The term fibre relates to rough and coarse indigestible plant matter such as bran. Fibre is abundant in victuals such as bread, fruits, cereals, grains and vegetables. The surprising fact is that both animal and dairy products such as meat, fish, poultry and eggs are devoid of any fibre. Fibre can either be soluble or insoluble in nature. Soluble fibre is that kind which is soluble in water. Fruits, vegetables, oat bran, some variety of beans and barley are the chief examples of food materials that are rich in soluble fibre.
Insoluble fibre does not get dissolved in water. Instead, they retain water. Most of the vegetables, whole grains and wheat bran contain insoluble fibre. Insoluble fibre ensures the smooth functioning of the digestive system and prevents constipation.
Intake of fibre – rich food materials promotes health by decreasing the risk of developing colon cancer. It saves one from all sorts of irritable bowel syndromes.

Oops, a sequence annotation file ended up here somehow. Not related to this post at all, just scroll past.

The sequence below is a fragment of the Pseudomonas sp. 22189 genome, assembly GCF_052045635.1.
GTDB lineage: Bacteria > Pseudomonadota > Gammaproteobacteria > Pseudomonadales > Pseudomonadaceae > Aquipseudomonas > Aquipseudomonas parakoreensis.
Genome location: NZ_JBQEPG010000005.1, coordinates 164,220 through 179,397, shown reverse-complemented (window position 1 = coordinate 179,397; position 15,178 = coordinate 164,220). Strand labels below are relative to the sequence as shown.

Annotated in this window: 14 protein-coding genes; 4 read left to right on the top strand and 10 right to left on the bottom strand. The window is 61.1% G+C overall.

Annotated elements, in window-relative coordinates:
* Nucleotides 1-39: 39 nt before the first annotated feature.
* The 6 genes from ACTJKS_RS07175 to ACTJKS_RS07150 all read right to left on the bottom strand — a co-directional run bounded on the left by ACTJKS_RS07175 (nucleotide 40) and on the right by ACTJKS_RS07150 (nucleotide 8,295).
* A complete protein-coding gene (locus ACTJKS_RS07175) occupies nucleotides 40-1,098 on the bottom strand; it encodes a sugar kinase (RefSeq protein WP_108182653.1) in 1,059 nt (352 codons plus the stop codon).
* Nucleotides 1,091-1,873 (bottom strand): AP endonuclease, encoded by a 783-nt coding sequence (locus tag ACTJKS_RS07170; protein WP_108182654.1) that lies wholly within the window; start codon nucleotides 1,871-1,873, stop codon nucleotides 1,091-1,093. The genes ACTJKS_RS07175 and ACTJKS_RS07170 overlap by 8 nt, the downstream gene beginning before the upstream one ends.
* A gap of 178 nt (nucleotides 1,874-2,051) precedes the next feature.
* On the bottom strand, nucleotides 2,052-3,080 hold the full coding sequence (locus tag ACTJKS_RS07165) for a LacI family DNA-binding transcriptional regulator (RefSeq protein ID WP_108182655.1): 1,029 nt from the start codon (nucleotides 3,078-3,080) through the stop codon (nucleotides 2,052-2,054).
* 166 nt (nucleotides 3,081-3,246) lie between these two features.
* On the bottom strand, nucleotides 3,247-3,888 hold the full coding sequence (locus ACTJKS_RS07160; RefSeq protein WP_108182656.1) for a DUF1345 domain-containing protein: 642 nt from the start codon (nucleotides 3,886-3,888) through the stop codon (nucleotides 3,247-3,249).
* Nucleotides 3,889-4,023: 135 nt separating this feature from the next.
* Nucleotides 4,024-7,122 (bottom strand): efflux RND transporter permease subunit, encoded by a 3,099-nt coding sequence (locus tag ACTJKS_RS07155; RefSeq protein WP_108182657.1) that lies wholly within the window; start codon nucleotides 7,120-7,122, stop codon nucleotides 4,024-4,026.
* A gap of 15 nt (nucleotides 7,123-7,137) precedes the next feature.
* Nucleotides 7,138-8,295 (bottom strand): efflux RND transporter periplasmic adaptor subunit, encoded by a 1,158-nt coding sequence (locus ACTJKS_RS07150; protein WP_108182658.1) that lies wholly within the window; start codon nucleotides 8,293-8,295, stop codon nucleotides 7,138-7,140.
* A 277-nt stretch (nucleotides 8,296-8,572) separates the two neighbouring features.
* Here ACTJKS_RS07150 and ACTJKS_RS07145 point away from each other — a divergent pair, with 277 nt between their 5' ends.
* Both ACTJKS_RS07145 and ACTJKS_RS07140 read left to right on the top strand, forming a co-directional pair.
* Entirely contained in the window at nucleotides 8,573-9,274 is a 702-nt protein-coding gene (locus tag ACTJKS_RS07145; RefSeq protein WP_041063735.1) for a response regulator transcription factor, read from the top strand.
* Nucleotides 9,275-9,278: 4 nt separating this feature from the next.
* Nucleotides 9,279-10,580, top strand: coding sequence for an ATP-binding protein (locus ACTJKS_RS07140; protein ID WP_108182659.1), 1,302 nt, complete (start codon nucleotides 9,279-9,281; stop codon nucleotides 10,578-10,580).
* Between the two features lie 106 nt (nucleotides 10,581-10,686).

Fibre – rich foods easily provides you with a feeling of fullness. As a result, you are saved from over eating. Due to this reason, food materials that are rich in fibre finds place in the diet prescribed to obese people.
Food materials that are abundant in fibre effectively reduce the cholesterol level. Fibre is also found to play a positive role in controlling the blood sugar levels in diabetic patients.
Dieticians prescribe a daily requirement of up to thirty five grams of fibre daily. However, this can vary from one individual to another. It should be kept in mind that over intake of fibre will result in diarrhoea and bloated stomach.
Fibre is present, at least in minimal amounts, in almost all our daily food items. Seeds and nuts are rich fibre sources. Fruits alone can supply us with sufficient quantities of fibre. However, it should be ensured that the edible skin of fruits that are naturally abundant in fibre is not thrown away.